Everyone smiled and chatted in equal measure. Tommy and Teddy were the only children in the procession. We milled around for a while and then started walking slowly away from the community center where we had congregated.
We moved a block or so up the street across from an empty playground and then stopped. One of the Peacekeepers, a more imposing man with than our greeter, read in his booming baritone about Jesus being condemned to die and then the choir started to sing “I’ve Been ‘Buked'” (the program specified that all songs were “Negro Spirituals”). We all joined in. Tommy and Teddy, veterans or our church choir, knew this drill and their voices joined with the adults.
“Dere is trouble all over this worl’, Dere is trouble all over dis worl’, children.” The ground was littered with paper and broken glass. Faces appeared in windows, on stoops.
I later learned that each stop was the scene of past violence, a place where blood had spilled and run into the street.
And so we moved through seven stations. We prayed and sang, reminded each other that it was our duty to care for our brothers and sisters. We sang of trouble, of cruelty, and of wounds. I watched as the boys took it all in, how quickly they understood how unfair it is that so close to our own safe and comfortable home others were living in such ominous uncertainty. The presence of Wilmington’s mayor, pictured above with me and the boys, meant that we were surrounded at all times by an honor guard of police on foot and motorcycle. It was safe for my children to walk these streets.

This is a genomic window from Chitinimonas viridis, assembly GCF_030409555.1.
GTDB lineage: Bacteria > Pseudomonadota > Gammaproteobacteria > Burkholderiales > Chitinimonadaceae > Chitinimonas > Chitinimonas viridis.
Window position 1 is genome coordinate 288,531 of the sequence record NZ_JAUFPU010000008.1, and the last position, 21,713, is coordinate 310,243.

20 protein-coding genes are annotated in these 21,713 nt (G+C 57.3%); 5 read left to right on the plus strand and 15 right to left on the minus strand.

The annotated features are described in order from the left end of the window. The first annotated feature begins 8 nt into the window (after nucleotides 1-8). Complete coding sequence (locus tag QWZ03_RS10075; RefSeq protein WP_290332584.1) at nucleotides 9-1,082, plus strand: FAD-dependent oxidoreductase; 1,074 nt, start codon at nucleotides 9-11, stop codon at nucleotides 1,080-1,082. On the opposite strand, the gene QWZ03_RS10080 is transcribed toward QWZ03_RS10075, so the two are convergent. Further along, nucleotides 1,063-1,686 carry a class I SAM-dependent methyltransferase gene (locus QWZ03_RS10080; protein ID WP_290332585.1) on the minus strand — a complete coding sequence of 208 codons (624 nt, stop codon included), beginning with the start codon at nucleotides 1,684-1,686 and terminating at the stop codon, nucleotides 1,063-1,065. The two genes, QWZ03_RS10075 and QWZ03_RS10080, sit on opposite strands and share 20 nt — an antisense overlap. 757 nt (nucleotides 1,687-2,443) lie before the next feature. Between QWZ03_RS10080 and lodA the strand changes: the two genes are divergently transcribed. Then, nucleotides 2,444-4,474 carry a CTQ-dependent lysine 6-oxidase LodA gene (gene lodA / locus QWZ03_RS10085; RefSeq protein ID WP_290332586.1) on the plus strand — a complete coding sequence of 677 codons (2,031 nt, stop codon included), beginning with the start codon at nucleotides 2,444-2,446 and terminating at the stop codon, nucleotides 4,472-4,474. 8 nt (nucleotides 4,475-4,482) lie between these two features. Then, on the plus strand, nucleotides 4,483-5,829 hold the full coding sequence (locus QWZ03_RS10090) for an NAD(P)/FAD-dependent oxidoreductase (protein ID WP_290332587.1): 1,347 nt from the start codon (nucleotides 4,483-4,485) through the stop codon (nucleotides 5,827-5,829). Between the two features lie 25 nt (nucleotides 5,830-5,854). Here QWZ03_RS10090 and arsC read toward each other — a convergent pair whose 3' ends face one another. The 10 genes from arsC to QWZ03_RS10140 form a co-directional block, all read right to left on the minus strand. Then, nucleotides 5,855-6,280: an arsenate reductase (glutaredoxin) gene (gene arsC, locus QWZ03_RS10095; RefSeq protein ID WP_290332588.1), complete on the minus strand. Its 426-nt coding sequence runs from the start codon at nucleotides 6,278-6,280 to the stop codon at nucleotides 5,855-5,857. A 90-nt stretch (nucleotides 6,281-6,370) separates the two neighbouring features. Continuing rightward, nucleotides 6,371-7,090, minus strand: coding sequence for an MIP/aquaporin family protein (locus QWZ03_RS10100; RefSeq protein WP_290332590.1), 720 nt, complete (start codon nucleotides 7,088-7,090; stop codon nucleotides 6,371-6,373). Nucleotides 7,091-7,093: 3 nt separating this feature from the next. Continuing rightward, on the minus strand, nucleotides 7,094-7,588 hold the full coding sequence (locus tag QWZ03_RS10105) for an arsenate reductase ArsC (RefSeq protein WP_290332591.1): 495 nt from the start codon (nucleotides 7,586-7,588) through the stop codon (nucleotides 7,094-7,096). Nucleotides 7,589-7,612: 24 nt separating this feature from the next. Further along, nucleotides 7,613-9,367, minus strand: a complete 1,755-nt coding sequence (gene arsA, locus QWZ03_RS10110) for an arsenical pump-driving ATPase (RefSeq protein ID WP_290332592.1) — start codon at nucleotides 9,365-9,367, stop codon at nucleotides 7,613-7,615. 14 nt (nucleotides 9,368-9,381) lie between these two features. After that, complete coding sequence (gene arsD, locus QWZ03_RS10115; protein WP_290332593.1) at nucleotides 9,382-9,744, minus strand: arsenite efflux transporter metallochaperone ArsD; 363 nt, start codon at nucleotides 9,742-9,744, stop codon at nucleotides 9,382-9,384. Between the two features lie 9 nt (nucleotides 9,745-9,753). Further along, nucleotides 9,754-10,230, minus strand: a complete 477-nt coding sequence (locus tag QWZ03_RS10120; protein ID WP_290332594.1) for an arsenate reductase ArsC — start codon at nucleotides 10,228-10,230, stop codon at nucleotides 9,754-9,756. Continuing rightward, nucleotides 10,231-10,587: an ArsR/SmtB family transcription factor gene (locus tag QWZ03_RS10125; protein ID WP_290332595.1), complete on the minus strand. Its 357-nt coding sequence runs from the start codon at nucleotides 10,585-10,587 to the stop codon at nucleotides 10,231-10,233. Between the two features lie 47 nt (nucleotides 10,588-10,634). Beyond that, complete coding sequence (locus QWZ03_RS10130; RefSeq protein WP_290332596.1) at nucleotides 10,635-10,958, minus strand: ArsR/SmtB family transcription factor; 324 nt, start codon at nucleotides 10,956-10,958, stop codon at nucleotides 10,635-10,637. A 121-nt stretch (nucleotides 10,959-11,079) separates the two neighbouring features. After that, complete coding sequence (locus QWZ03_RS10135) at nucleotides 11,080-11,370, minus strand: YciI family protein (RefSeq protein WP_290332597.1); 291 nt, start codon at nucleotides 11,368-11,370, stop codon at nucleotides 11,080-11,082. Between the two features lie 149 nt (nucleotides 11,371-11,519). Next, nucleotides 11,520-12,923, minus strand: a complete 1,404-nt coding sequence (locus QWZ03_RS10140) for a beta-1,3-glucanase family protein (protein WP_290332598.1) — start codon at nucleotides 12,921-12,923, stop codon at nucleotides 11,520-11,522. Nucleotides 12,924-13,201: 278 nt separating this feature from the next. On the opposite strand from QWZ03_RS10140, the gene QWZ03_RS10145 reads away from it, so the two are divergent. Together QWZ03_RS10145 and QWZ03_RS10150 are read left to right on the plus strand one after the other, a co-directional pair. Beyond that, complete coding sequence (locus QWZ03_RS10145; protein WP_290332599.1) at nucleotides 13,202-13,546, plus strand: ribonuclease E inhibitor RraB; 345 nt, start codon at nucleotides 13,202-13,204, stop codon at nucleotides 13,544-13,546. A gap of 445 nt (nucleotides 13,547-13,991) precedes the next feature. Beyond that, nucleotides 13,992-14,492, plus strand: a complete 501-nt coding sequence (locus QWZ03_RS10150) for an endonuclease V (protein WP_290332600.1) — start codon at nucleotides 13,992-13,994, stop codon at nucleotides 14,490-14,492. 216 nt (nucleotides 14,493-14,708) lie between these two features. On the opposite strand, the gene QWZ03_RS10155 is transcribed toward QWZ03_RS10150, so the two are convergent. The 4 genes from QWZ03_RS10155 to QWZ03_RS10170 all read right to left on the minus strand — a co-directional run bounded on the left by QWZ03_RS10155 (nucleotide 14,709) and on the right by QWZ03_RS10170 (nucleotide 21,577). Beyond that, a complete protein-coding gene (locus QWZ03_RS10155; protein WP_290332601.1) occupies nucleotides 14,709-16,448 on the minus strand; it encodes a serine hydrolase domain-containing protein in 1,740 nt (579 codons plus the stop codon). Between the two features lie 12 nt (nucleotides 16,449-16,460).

Safer than it is for the kids who live there. According to Wilmington’s local paper The New Journal, as of September 2015 there have been 91 shootings in Wilmington, many of them in this very neighborhood. Twenty people have died.
Peace and justice are so hard to come by even so close to my suburban home where my children ride their bikes to the neighborhood pool without thinking twice. But of course that’s just the tip of the iceberg. Just a few weeks later and fewer than 100 miles away, Freddie Gray would die in a police van in Baltimore. And we’ve all seen pictures of the tens of thousands of migrants are washing up on the shores of Europe, desperate to escape the war in their own countries; we’ve heard the cries of the oppressed in Honduras where gangs rule the cities and where violence is so endemic that children have traveled hundreds of miles without their parents to make it to the United States in hopes of a better life. We know of governments that bomb their own people, corrupt officials who are indifferent or worse, and racial and economic inequalities that persist around the globe.